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adStream: Spotting a Pandora “Promoted Station”

adStream is a journal of ad-stalking and interesting commercial sightings in online audio services.


Pandora cubeIn a recent RAIN interview with Pandora SVP Heidi Browning, much of the discussion focused on Promoted Stations, an important part of Pandora’s native advertising effort. Promoted Stations are sponsored playlists branded by advertisers, and co-created with Pandora’s curation experts.

The program launched in May with several advertising partners, but the sponsored stations are difficult to find. Erika White, Pandora’s Director of Corporate Communications, told us about a module which would promote the Promoted Stations (sounds logical) appears in 10 percent of user accounts. Not any of ours, we grumpily note. (If you know of a sponsor, you can find its playlist by searching for the brand, e.g. Taco Bell or Bacardi. Most people would not naturally use Pandora like that.)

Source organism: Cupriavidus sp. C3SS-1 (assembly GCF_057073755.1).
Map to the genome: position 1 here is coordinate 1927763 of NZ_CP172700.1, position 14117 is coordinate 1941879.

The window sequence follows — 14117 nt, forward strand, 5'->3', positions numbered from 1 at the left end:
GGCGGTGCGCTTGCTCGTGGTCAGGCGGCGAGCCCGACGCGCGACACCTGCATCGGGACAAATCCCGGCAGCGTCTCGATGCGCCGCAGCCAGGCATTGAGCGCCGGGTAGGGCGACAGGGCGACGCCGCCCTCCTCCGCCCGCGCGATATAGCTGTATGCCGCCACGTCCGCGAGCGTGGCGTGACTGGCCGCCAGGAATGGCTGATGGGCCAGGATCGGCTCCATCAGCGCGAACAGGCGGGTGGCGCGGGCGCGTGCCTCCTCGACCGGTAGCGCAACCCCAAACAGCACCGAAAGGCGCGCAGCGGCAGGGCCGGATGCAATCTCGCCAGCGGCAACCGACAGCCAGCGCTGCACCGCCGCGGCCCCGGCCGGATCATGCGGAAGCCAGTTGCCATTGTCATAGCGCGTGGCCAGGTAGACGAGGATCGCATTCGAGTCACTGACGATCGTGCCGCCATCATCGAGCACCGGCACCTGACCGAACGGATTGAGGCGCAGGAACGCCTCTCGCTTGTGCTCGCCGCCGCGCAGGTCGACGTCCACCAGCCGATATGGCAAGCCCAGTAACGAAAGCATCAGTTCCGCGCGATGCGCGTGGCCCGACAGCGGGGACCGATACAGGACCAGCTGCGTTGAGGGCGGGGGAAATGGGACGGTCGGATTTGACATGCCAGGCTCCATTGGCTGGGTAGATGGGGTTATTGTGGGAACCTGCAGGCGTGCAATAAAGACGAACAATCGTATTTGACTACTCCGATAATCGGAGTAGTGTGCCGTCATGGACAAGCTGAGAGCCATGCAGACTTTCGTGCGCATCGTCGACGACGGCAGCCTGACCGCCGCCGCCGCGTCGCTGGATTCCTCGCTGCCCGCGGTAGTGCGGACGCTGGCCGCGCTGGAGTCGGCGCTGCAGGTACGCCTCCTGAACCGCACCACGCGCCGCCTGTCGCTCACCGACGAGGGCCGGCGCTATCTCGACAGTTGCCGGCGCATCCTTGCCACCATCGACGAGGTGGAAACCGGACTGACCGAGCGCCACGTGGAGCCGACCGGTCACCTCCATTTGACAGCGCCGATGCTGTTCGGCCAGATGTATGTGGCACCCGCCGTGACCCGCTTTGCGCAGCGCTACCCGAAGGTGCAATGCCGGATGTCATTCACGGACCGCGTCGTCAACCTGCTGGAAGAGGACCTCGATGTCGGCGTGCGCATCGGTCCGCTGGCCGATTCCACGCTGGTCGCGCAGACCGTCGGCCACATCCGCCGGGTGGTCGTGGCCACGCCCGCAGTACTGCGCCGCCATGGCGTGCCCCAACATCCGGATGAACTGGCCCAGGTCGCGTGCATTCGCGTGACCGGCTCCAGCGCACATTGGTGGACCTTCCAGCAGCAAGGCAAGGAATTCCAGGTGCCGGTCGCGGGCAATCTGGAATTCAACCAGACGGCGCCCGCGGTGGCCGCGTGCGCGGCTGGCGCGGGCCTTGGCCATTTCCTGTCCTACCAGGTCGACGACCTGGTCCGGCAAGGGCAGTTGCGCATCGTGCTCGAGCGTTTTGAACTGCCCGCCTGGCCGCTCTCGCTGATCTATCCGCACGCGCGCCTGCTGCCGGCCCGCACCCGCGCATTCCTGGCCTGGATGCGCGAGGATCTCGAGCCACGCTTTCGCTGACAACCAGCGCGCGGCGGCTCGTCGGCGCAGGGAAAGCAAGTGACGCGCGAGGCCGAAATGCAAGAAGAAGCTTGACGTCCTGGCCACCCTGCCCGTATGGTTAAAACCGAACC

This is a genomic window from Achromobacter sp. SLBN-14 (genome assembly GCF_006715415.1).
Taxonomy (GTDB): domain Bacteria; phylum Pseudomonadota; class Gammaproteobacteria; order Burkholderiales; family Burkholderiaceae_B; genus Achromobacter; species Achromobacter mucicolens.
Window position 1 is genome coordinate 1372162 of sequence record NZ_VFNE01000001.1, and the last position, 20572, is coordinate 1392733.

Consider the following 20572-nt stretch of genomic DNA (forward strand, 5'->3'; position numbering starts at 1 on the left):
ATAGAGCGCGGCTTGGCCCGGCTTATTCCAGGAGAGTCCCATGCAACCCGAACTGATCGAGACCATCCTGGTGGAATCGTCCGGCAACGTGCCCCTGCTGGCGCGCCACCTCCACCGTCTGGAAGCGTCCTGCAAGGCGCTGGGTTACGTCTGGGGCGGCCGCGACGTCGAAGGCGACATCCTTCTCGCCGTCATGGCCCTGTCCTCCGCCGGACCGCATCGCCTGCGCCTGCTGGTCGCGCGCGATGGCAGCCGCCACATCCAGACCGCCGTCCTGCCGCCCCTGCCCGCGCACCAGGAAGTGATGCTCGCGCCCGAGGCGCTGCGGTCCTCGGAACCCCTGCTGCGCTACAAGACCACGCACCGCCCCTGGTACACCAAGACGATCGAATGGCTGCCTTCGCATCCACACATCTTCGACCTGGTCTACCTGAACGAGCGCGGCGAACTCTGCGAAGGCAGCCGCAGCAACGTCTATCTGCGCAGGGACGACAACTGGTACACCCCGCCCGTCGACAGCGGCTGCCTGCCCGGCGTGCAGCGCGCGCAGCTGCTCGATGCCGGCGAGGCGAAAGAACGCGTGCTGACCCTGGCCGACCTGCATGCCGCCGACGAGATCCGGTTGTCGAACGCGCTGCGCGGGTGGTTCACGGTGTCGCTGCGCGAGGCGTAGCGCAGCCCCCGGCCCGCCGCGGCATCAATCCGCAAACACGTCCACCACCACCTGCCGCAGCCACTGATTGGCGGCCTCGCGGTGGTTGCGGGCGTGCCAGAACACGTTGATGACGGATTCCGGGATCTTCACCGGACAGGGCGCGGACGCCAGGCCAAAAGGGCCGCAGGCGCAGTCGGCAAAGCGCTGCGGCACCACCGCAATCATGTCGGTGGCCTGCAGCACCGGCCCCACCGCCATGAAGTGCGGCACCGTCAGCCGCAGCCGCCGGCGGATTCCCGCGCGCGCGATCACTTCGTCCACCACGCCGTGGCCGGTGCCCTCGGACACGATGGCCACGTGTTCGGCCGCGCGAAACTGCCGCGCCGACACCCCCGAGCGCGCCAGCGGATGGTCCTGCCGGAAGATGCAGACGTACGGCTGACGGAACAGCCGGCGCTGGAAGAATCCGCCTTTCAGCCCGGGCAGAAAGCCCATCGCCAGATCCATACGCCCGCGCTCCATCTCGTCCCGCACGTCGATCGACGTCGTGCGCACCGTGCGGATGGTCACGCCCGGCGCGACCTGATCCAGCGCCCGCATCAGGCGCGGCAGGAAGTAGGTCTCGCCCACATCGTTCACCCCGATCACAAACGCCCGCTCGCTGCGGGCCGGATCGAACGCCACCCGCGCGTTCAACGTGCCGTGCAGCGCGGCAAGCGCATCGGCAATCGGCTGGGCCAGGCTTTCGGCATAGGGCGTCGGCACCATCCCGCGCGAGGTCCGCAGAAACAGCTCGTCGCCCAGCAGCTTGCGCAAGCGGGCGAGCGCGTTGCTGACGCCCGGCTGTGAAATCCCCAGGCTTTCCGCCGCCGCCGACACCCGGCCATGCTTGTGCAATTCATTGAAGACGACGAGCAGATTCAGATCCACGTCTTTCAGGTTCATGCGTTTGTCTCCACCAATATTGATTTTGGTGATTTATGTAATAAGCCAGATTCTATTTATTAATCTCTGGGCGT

So, we’ve been on the prowl for advertisers which promote their Promoted Stations with additional media buys on Pandora (which might be a reason for Pandora to keep things as they are). We finally struck gold (when it comes to ad-stalking we are easily enriched) when our listening was interrupted by a video ad for a new TV series called MANH(A)TTAN. The interstitial video was followed by a full-page takeover of the web interface that included a selector for three sponsored playlists. Eureka!

adstream - pandora nuclear family playlist selector 638w

We chose the “Eclectic” station, and were rewarded with a diverse, off-the-beaten-path (at least, our beaten path) and pleasing music discovery experience. We heard Sigur Ros, Balmorhea, JJ Grey & Mofro, Three Legged Fox, Jake Bugg, Angus and Julia Stone, and some artists we did know (Zero 7 and Ray LaMontagne). We were unable to discern an intentional connection between the song choices and the TV show (which chronicles the development of the atom bomb through the viewpoint of a family), except for an overriding desultory mood and a couple of implicative titles (“On Fire” and “Paper Aeroplane”).

We’ll remain on the hunt for other Promoted Stations — wishing, all the while, that Pandora made them easier to find.

Brad Hill

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